But none of them surpassed Tubman’s. Indeed, we believe that Tubman’s immediate successor, President William R. Tolbert, Jr., shortcut his own tenure because he did not follow the Unification Policy to its logical conclusion—empowering the indigenous majority. True, Tolbert expanded educational opportunities to many throughout the country; and undertook rural development projects upcountry. But did he share real power? God gave President Tolbert two opportunities to choose a Vice President. But on both occasions Tolbert chose a Veep from the coast—first, Senator James Greene from Sinoe County; and second, when Greene died of cancer in 1975, Tolbert looked within his own county—coastal Montserrado—and within his own District—Careysburg—to choose a Vice President—United Methodist Bishop Bennie D. Warner.
How does a President chose a running mate not only from his own county, but even from his own District? Tolbert ignored advice from many quarters to choose Nimba County’s Jackson F. Doe, then probably the most prominent political son from up country, to be Tolbert’s running mate. There are many who strongly believe that had Jackson F. Doe been the Vice President of Liberia, the 1980 coup would never have taken place. After choosing Bennie Warner for Veep in 1976, the die was cast: Tolbert remained in power for four more years only—until 1980, when he was brutally overthrown, spelling the end of the True Whig Party’s century-old hegemony.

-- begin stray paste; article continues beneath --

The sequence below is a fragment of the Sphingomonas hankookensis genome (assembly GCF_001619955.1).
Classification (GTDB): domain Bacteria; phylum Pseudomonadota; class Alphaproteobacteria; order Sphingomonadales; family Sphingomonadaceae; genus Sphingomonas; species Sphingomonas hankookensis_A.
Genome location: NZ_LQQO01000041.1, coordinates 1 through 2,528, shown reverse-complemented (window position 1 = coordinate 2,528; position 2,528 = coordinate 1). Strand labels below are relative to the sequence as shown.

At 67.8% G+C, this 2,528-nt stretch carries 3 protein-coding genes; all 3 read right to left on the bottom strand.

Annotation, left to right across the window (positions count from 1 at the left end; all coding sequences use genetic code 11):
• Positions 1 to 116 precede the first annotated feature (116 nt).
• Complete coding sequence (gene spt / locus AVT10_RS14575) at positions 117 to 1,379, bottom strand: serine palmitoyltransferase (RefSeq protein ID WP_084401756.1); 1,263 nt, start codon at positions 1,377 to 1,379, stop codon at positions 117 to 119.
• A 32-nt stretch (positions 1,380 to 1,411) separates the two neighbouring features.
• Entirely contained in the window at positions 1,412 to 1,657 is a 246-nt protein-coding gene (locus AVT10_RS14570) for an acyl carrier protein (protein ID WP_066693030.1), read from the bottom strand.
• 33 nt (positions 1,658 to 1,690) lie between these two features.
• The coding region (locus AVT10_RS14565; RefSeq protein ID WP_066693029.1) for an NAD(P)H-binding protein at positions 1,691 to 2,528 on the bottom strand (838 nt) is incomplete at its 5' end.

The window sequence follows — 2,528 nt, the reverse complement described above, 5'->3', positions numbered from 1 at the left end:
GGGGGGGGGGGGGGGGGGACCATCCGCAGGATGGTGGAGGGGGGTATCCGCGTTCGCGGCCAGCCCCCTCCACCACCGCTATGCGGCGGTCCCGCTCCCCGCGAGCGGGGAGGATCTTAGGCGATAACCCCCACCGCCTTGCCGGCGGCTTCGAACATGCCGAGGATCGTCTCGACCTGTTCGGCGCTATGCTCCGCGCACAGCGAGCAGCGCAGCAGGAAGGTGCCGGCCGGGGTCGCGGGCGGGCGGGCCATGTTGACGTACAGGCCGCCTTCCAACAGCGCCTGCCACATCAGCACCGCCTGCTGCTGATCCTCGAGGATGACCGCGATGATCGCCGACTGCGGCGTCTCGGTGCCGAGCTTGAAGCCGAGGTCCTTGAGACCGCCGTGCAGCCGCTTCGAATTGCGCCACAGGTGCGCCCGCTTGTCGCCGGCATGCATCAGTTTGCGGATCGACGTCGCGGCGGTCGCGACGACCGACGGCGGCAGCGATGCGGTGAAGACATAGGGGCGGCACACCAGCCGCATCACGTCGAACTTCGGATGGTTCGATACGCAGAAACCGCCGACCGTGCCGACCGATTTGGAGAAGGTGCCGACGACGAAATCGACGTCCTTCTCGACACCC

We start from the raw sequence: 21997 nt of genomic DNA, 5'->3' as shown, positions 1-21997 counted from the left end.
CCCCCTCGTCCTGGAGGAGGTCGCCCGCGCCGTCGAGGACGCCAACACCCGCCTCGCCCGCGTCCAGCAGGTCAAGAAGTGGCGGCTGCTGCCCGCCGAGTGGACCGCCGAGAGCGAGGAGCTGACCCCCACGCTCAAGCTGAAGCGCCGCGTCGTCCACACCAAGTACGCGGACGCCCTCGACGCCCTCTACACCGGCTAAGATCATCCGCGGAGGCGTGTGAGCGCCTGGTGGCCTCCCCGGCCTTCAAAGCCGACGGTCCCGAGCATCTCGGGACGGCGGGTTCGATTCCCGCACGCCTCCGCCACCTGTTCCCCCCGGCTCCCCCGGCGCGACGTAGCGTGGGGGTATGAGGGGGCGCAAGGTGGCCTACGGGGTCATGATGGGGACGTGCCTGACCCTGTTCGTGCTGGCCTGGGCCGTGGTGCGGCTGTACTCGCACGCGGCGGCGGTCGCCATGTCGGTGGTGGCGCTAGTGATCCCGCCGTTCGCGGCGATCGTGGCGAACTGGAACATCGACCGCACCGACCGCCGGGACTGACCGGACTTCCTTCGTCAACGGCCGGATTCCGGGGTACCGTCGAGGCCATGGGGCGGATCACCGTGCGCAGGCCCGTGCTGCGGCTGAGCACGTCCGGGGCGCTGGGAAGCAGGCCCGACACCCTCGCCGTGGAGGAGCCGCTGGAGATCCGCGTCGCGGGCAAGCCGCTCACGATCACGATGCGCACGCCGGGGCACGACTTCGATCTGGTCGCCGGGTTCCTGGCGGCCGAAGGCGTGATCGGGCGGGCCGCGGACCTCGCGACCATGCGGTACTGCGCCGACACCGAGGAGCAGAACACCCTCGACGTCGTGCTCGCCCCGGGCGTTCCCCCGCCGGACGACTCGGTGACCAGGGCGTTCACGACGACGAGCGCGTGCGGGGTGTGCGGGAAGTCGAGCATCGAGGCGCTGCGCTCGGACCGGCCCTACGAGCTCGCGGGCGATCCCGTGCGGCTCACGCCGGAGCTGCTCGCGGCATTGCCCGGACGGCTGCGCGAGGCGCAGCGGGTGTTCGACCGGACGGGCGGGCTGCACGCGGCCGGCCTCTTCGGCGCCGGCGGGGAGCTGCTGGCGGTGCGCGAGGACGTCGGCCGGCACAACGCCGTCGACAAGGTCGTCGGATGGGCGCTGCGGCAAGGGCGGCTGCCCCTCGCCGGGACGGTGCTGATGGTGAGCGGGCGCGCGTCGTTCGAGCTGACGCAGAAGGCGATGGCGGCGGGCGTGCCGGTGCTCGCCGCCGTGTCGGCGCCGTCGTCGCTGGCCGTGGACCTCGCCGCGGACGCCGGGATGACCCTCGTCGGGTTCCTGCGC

President George Weah is himself a son of rural Liberia—River Cess County. But so was Samuel K. Doe—Grand Gedeh County. This is a clear demonstration that while it is important where a leader comes from, that is not a sine qua non (indispensable action) for presidential success. President Weah seems, however, to be on the right track in at least one of his development projects—the project connecting county capitals with paved roads. This project, called “Coastal Corridor,” is bound to affect people through many parts of the country.
The project will include the Buchanan, Grand Bassa County to Barclayville, Grand Kru County; Barclayville to Sasstown, Grand Kru County; Barclayville to Pleebo, Maryland County; Medina to Robertsport, Grand Cape Mount County; and Tubmanburg, Bomi County to Bopolu, Gbarpolu County. While the Coastal Corridor project will not yet be touching all the counties from Grand Cape Mount to Maryland counties, what we see on the diagram is a good beginning. We pray that after this project is completed, the government will contact our Chinese friends, who first proposed building coastal highway from Cape Mount to Cape Palmas, and persuade them to do it.
Indeed, unification is not only a product of political endearment, but more so of infrastructural development. We look forward, too, one day to the building of a railroad to connecting all parts of Liberia that will bring the Liberian people together by making travel easier throughout the country.